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Food Chem. 2016 May 15;199:632-8. doi: 10.1016/j.foodchem.2015.12.017. Epub 2015 Dec 8.

Effects of grilling procedures on levels of polycyclic aromatic hydrocarbons in grilled meats.

Author information

1
Food Contaminants Division, Department of Food Safety Evaluation, National Institute of Food and Drug Safety Evaluation, Ministry of Food and Drug Safety, Osong-eup, Cheongwon-gun, Chungcheongbuk-do 363-700, South Korea; Department of Agricultural Biotechnology, Center for Agricultural Biomaterials, and Research Institute for Agriculture and Life Sciences, Seoul National University, Silim-dong, Gwanak-gu, Seoul 151-742, South Korea.
2
Food Contaminants Division, Department of Food Safety Evaluation, National Institute of Food and Drug Safety Evaluation, Ministry of Food and Drug Safety, Osong-eup, Cheongwon-gun, Chungcheongbuk-do 363-700, South Korea.
3
Department of Agricultural Biotechnology, Center for Agricultural Biomaterials, and Research Institute for Agriculture and Life Sciences, Seoul National University, Silim-dong, Gwanak-gu, Seoul 151-742, South Korea. Electronic address: kang7820@snu.ac.kr.
4
Food Contaminants Division, Department of Food Safety Evaluation, National Institute of Food and Drug Safety Evaluation, Ministry of Food and Drug Safety, Osong-eup, Cheongwon-gun, Chungcheongbuk-do 363-700, South Korea. Electronic address: hjyoon@korea.kr.

Abstract

Polycyclic aromatic hydrocarbons (PAHs) are chemicals formed when muscle meat is cooked using high-temperature methods, such as grilling directly over an open flame. PAHs have been found to be mutagenic-that is, they cause changes in DNA that may increase the risk of cancer. We investigated the effects of grilling procedures on the level of 4 PAHs; benzo[a]anthracene (B[a]A), chrysene (Chr), benzo[b]fluoranthene (B[b]F), and benzo[a]pyrene (B[a]P). PAHs were extracted and determined by gas chromatography with mass detection (GC-MS). With regard to barbecuing successive meat samples with the same batch of burning charcoal, it was observed that stable combustion contribute to reduction of PAHs. Significant reductions in the sum of the four PAHs were observed through treatments which removed meat drippings and smoke with alternative grilling apparatus. The sums of 4 PAHs were reduced 48-89% with dripping removed and 41-74% with the smoke removal treatment in grilled pork and beef meats than conventional grilling. We investigated the components of meats drippings. The major constituent of meat dripping was fat. The most important factor contributing to the production of PAHs in grilling was smoke resulting from incomplete combustion of fat dripped onto the fire.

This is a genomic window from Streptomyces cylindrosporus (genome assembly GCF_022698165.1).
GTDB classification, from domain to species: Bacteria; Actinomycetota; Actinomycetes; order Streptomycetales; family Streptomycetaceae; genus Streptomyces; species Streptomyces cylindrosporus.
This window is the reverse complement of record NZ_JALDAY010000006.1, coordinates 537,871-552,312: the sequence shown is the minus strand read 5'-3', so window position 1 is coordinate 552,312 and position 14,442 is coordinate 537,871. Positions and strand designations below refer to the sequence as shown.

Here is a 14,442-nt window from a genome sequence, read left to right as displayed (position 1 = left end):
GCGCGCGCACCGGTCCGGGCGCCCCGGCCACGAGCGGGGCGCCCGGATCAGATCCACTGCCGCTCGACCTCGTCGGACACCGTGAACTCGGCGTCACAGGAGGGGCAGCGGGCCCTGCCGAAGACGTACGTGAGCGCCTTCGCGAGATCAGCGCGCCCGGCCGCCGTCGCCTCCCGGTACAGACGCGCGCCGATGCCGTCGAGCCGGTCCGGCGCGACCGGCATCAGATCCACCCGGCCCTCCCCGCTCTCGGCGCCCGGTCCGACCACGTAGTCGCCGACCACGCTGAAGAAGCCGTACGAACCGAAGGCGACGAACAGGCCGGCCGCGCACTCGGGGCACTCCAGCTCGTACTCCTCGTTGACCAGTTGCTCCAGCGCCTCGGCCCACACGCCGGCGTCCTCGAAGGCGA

KEYWORDS:

Charcoal; Grilled meat; Polycyclic aromatic hydrocarbons (PAHs); Reduction

PMID:
26776018
DOI:
10.1016/j.foodchem.2015.12.017
[Indexed for MEDLINE]

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